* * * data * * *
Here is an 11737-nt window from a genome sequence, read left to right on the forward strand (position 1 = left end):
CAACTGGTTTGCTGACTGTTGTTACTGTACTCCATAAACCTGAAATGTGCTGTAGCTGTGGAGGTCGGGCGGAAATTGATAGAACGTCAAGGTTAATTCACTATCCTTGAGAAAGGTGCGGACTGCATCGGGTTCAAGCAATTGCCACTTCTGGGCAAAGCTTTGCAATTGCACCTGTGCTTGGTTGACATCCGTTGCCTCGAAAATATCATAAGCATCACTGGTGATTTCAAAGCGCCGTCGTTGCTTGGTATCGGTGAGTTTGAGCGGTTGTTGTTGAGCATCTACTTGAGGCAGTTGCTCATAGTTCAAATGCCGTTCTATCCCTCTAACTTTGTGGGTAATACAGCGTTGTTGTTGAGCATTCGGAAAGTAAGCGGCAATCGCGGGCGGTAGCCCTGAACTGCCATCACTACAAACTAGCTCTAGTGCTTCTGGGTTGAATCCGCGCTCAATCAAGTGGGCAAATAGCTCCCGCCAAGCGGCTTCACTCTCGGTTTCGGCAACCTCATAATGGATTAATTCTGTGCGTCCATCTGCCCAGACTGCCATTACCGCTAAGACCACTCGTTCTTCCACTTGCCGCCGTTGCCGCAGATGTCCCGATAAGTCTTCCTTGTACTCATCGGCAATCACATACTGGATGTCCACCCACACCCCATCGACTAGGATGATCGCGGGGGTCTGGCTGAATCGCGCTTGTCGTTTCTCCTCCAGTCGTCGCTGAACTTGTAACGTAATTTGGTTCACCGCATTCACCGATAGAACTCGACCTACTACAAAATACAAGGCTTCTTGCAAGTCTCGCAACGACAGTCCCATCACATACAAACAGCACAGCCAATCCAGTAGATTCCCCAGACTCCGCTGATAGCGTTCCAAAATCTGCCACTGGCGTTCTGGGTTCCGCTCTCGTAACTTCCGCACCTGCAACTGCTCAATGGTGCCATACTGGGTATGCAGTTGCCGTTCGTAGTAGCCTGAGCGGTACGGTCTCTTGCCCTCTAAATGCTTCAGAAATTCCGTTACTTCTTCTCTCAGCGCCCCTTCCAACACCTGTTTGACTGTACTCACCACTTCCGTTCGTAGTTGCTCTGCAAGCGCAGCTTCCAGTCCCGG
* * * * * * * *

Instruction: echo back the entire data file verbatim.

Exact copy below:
Here is an 11737-nt window from a genome sequence, read left to right on the forward strand (position 1 = left end):
CAACTGGTTTGCTGACTGTTGTTACTGTACTCCATAAACCTGAAATGTGCTGTAGCTGTGGAGGTCGGGCGGAAATTGATAGAACGTCAAGGTTAATTCACTATCCTTGAGAAAGGTGCGGACTGCATCGGGTTCAAGCAATTGCCACTTCTGGGCAAAGCTTTGCAATTGCACCTGTGCTTGGTTGACATCCGTTGCCTCGAAAATATCATAAGCATCACTGGTGATTTCAAAGCGCCGTCGTTGCTTGGTATCGGTGAGTTTGAGCGGTTGTTGTTGAGCATCTACTTGAGGCAGTTGCTCATAGTTCAAATGCCGTTCTATCCCTCTAACTTTGTGGGTAATACAGCGTTGTTGTTGAGCATTCGGAAAGTAAGCGGCAATCGCGGGCGGTAGCCCTGAACTGCCATCACTACAAACTAGCTCTAGTGCTTCTGGGTTGAATCCGCGCTCAATCAAGTGGGCAAATAGCTCCCGCCAAGCGGCTTCACTCTCGGTTTCGGCAACCTCATAATGGATTAATTCTGTGCGTCCATCTGCCCAGACTGCCATTACCGCTAAGACCACTCGTTCTTCCACTTGCCGCCGTTGCCGCAGATGTCCCGATAAGTCTTCCTTGTACTCATCGGCAATCACATACTGGATGTCCACCCACACCCCATCGACTAGGATGATCGCGGGGGTCTGGCTGAATCGCGCTTGTCGTTTCTCCTCCAGTCGTCGCTGAACTTGTAACGTAATTTGGTTCACCGCATTCACCGATAGAACTCGACCTACTACAAAATACAAGGCTTCTTGCAAGTCTCGCAACGACAGTCCCATCACATACAAACAGCACAGCCAATCCAGTAGATTCCCCAGACTCCGCTGATAGCGTTCCAAAATCTGCCACTGGCGTTCTGGGTTCCGCTCTCGTAACTTCCGCACCTGCAACTGCTCAATGGTGCCATACTGGGTATGCAGTTGCCGTTCGTAGTAGCCTGAGCGGTACGGTCTCTTGCCCTCTAAATGCTTCAGAAATTCCGTTACTTCTTCTCTCAGCGCCCCTTCCAACACCTGTTTGACTGTACTCACCACTTCCGTTCGTAGTTGCTCTGCAAGCGCAGCTTCCAGTCCCGG